The Saturn V’s most natural and easy-to-manage clean boost tones tend to come when it sees a nice single-coil out front. Telecaster bridge pickups sound glorious, alive, and crystalline, and neck pickups are mellow and full of almost vocal detail. The humbucker output from a Les Paul isn’t as easy to manage. But if you get a feel for where the sweet spots are, you’ll likely get a fresh sense of how versatile those guitars can be.
When you crank your guitar’s volume back up, the Saturn V seems to assume a whole different persona. Even at the lowest drive levels, it exudes the tough aura of a leather-clad ruffian. It’s rowdy, twitchy, and—depending on how you pick or how high you set the drive—positively explosive. And just as the Saturn V can almost make a $100 Vox Pathfinder sparkle like an AC15 in a recorded mix, it can drastically recast the voice of a bigger amp.
At the highest drive settings, for example, you can transform a blackface Fender into something much closer to snarling a Marshall plexi. And the distinctly un-Zeppelin-esque recipe of a Jaguar and a brownface Vibroverb can deliver the crackling, midrange-y, and fanged aggression you more closely associate with Jimmy Page’s “Whole Lotta Love” lead tones.
When you crank gain and volume together, the Saturn V not only generates a wall of wide-spectrum, harmonically rich distortion, but also has a way of exciting frequencies that are often lost in distorted settings. In fact, depending on your pick attack, the Saturn V can almost work like a treble booster and really expand your sonic palette for leads.
If the Saturn V has a weakness, it’s in chordal settings where you want a little extra top-end bite, but don’t want to surrender clarity. And here, the same excitability that makes every single note a potential tone playground can work against the Spaceman. It generates a lot of harmonic content. That doesn’t mean that clear chord tones aren’t in there to find—they usually are, depending on where you set your guitar’s controls. But in situations where you’re holding down a steady, fast arpeggio rhythm, you probably have a lot less time and inclination to tinker with your volume knob and find the sweet spot.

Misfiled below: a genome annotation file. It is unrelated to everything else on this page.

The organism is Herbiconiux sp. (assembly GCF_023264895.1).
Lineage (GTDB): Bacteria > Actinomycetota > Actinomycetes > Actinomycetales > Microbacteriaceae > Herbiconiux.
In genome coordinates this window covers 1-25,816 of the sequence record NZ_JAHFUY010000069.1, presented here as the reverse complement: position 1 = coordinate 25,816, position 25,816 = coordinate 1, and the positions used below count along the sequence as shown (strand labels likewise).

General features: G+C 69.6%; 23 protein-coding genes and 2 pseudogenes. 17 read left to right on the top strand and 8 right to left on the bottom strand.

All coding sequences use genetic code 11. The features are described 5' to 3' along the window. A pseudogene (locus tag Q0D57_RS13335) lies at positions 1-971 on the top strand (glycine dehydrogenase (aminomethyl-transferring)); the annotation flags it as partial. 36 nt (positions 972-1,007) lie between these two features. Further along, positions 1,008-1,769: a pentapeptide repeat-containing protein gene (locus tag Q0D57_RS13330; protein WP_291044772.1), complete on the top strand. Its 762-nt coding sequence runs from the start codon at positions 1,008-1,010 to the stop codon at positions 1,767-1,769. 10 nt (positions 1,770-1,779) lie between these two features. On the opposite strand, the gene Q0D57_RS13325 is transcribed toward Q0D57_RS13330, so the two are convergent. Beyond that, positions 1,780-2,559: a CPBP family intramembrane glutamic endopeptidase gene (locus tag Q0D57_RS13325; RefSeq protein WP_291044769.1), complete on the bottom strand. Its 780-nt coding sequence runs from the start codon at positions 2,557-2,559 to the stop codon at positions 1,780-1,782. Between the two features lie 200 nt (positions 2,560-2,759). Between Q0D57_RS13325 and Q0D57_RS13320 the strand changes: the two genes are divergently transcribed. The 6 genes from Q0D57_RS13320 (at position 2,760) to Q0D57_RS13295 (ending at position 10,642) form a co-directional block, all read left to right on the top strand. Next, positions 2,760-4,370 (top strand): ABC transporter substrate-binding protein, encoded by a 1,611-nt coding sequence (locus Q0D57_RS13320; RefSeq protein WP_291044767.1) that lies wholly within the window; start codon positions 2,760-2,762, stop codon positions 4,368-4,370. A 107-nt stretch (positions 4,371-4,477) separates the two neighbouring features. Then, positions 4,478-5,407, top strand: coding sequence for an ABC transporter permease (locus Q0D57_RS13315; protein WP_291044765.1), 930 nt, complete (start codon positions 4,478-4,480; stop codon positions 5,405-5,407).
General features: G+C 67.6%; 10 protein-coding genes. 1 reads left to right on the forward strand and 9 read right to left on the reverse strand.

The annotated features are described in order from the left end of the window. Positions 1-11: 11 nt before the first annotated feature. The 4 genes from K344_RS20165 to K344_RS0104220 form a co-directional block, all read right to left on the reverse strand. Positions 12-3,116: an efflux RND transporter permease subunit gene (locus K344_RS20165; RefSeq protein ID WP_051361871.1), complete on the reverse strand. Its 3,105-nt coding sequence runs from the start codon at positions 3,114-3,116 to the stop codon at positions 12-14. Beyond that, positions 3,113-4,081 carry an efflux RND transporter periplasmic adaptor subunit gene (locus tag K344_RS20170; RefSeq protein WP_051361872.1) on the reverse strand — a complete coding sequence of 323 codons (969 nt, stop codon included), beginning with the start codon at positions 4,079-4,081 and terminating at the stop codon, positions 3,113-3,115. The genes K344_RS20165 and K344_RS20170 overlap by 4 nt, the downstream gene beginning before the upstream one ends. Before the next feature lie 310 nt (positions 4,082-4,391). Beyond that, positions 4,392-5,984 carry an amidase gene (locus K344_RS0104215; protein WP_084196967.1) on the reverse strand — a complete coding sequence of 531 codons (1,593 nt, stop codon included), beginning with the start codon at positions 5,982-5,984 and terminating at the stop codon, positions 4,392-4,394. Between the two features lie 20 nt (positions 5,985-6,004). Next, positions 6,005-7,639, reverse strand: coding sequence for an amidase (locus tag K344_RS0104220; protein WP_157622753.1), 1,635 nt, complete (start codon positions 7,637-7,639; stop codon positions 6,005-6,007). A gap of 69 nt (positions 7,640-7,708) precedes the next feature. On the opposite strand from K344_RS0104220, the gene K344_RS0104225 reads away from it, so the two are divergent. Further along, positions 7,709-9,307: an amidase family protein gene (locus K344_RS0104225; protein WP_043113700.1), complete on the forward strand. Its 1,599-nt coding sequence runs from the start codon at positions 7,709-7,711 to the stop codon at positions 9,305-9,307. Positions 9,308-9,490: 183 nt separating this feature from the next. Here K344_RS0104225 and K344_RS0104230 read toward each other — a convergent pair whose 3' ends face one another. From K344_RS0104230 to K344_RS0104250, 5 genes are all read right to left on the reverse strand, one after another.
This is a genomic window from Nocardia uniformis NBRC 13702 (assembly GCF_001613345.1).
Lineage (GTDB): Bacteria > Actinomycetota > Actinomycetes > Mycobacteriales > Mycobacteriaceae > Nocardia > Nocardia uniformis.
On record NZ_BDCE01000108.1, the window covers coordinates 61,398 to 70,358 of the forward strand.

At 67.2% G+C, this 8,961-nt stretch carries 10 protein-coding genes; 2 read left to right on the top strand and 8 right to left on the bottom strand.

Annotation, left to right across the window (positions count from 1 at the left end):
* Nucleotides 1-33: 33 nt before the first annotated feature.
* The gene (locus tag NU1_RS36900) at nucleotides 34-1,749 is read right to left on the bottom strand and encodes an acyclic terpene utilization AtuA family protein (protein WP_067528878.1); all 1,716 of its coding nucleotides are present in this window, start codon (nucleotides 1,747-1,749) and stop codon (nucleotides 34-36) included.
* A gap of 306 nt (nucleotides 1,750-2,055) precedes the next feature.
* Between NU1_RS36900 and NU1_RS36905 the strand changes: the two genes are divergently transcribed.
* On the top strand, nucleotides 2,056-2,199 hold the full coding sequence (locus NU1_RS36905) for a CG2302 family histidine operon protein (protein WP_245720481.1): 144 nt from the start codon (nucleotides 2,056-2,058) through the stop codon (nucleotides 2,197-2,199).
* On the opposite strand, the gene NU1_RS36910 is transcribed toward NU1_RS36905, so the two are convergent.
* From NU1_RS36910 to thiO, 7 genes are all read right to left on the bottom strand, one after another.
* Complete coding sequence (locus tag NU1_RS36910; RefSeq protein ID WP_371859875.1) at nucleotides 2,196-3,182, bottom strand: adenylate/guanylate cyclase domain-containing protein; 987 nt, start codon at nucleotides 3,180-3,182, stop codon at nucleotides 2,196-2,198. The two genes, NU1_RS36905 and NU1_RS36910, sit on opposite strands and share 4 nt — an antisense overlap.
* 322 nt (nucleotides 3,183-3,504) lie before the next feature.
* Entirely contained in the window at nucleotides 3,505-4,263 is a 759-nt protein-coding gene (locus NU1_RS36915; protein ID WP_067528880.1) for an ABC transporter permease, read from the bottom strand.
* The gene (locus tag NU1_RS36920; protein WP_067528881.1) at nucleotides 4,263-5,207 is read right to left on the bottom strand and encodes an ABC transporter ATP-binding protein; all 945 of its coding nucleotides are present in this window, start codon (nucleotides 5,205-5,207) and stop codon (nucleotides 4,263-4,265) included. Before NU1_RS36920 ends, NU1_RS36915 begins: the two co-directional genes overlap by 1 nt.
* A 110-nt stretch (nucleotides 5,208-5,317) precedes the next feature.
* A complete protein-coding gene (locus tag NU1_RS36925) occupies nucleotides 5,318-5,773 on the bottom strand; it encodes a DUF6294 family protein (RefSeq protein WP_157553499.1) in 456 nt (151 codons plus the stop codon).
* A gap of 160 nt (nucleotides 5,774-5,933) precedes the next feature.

If you have the curiosity and desire to really experiment with the Saturn V, it can be transformative to your guitar and amp—the difference between a bland, undercooked stew and a gumbo that’s simmered all Saturday and tickles every bud on your tongue. On the other hand, players who have to hold down rhythm guitar and vocals, or just savor the simple pleasures of a wide-open Les Paul Junior wired straight into a cranked Marshall might be frustrated by the tinkering—however minimal—it takes to make the Saturn V really work.
But for those who relish the profound shifts in color and mood that a little volume or tone knob tweak can provide, the Saturn V has the potential to be a very special, even indispensable piece of gear. Unfortunately, Spaceman won’t be making many of them. In this run, at least, there are barely 400 units. Should those disappear in a flash of rocket flame, let’s hope Spaceman sees the worth in another go ’round.